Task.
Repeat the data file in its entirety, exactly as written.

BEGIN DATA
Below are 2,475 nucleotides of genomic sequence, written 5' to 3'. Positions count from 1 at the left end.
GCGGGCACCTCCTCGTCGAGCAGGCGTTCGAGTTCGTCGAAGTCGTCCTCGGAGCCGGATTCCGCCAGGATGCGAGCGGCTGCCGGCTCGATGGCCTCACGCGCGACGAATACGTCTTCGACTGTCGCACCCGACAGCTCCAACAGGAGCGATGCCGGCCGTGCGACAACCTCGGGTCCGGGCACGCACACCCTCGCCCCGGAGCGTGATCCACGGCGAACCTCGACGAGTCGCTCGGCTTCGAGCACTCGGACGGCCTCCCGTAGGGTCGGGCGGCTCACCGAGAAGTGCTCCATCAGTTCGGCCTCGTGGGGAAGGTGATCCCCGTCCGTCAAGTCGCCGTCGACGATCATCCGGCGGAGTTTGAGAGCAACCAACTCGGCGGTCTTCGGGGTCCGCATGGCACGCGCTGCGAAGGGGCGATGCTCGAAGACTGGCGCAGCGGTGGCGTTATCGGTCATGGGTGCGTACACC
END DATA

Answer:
Below are 2,475 nucleotides of genomic sequence, written 5' to 3'. Positions count from 1 at the left end.
GCGGGCACCTCCTCGTCGAGCAGGCGTTCGAGTTCGTCGAAGTCGTCCTCGGAGCCGGATTCCGCCAGGATGCGAGCGGCTGCCGGCTCGATGGCCTCACGCGCGACGAATACGTCTTCGACTGTCGCACCCGACAGCTCCAACAGGAGCGATGCCGGCCGTGCGACAACCTCGGGTCCGGGCACGCACACCCTCGCCCCGGAGCGTGATCCACGGCGAACCTCGACGAGTCGCTCGGCTTCGAGCACTCGGACGGCCTCCCGTAGGGTCGGGCGGCTCACCGAGAAGTGCTCCATCAGTTCGGCCTCGTGGGGAAGGTGATCCCCGTCCGTCAAGTCGCCGTCGACGATCATCCGGCGGAGTTTGAGAGCAACCAACTCGGCGGTCTTCGGGGTCCGCATGGCACGCGCTGCGAAGGGGCGATGCTCGAAGACTGGCGCAGCGGTGGCGTTATCGGTCATGGGTGCGTACACC